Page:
Saturday, 14 September 2013

Danganronpa - Episode 11

It's time for another, rather unexpected, classroom trial as this week's Danganronpa begins in the wake of the death of mysterious sixteenth student Mukuro Ikusaba.

With no knowledge of who this student is and little time to gather clues, the resulting trial is decidedly incoherent apart from one recurring theme - the insistence that Kirigiri must be responsible for this murder.  To be fair, it seems like a strong accusation to make as she is the only person whose whereabouts are unknown in the time period where the murder could have been carried out, and for her part Kirigiri becomes more irritable and nervy as the accusations against her pile up.  Once Naegi begins to suspect that all is not as it seems with this trial, Monokuma is quick to shut him up and push the students towards voting -a decision which coincides with Kirigiri slathering Naegi in last-minute suspicion.  Lo and behold, it's his name that is flagged as the murderer, and his punishment awaits...

Except, for once, not everything goes as Monokuma expects - an intervention via the assumed defunct Alter Ego saves Naegi's lift, but instead leaves him thrown out with the garbage at the bottom of the building with no way out.  Not one to give up, Naegi prevails, until eventually Kirigiri comes to the rescue.  As they climb the ladder back into the school building, Kirigiri reveals her true - and recently remembered - identity, which explains why the powers that be in this so-called school were trying to frame and execute her.  It seems as if the gloves are off, but with Naegi's safety and the knowledge that their trials and tribulations are being broadcast on live television, Kirigiri engineers a final showdown with the myriad secrets of the academy at stake.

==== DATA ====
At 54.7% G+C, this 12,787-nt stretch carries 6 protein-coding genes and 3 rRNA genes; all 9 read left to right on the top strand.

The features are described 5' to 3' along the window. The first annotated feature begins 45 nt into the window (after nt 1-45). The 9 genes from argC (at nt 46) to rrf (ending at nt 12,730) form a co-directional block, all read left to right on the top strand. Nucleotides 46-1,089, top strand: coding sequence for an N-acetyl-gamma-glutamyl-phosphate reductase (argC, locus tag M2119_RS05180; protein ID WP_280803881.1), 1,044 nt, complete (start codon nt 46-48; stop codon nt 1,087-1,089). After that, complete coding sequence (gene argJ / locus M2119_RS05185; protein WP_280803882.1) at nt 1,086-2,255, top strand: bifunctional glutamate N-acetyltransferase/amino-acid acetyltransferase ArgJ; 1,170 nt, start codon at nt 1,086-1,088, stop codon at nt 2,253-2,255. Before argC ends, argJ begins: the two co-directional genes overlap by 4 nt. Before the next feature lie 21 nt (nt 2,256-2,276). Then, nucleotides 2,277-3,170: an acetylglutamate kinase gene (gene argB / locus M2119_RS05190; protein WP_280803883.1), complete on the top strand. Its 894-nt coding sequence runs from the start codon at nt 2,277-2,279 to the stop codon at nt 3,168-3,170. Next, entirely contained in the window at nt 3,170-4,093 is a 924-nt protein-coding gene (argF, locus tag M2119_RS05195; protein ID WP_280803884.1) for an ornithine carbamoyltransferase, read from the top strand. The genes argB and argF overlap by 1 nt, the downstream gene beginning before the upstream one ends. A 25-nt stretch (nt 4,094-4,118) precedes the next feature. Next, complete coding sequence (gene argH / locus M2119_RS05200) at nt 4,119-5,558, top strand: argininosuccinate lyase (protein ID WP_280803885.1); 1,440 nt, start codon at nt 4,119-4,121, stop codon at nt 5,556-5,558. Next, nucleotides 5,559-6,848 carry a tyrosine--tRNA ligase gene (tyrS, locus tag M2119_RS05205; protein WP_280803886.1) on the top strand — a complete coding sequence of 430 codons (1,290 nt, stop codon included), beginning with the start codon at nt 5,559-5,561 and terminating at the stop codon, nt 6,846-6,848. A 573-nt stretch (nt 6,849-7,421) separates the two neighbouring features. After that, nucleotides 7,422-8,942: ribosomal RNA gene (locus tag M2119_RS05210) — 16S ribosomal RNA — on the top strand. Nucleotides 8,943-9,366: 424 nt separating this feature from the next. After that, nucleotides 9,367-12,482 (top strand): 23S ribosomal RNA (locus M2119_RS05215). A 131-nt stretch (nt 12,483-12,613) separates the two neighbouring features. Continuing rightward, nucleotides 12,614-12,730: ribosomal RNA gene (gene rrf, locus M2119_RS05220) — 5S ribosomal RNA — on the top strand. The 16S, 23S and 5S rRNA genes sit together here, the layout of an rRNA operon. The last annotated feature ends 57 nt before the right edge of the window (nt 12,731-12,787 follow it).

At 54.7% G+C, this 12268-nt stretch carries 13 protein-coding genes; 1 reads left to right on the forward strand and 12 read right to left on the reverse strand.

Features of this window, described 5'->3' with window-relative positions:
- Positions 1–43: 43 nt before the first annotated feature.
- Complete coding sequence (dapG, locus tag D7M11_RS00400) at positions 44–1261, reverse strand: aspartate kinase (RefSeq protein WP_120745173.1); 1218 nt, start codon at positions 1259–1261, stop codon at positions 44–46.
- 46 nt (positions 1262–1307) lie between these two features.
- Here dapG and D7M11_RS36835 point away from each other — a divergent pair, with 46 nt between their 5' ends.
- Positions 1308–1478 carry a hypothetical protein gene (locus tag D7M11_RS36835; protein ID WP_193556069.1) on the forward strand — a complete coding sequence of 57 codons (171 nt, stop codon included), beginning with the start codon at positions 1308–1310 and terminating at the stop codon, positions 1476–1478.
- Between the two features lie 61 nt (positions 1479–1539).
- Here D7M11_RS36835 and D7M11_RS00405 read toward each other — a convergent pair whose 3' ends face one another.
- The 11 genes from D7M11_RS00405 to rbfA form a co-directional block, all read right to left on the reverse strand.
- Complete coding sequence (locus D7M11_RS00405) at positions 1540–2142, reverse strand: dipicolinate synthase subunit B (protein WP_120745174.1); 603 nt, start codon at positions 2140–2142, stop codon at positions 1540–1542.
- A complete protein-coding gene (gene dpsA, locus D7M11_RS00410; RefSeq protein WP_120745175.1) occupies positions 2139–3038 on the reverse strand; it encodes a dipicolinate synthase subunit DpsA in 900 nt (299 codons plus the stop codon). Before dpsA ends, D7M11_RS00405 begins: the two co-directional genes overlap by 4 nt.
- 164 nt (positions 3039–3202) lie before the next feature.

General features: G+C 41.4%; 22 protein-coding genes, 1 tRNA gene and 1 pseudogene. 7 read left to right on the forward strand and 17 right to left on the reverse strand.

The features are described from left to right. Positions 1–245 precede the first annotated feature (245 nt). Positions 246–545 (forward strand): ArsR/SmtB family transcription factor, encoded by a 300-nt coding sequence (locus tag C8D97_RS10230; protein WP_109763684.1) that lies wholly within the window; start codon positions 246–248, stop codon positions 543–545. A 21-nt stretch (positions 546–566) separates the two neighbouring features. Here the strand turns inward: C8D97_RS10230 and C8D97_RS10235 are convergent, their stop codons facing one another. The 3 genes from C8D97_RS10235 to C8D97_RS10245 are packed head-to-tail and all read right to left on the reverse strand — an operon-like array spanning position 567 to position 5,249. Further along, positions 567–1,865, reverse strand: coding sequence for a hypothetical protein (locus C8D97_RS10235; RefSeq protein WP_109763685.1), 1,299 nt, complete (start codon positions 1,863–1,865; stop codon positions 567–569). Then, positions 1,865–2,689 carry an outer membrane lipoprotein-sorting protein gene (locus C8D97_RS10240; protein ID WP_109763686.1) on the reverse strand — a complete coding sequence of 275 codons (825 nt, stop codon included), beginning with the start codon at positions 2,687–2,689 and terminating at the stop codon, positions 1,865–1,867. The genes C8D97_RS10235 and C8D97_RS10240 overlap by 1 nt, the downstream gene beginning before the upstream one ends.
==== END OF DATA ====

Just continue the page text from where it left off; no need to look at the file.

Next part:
Overall, I think this might just have been the most enjoyable episode of Danganronpa yet, perhaps largely because it breaks with some of the show's game-like conventions in aid of pulling the rug out from under its surviving students.  The result was perhaps the tensest trial yet, and the events which followed do a good job of setting the series up for its final showdown while conveniently waving away one of the game's rules to do so.  Breaking the rules of your story is bad, except for when it's good, and on this occasion shrugging off a mechanic for generating tension within the rest of the series is entirely forgivable - now, bring on the final showdown for the truth!

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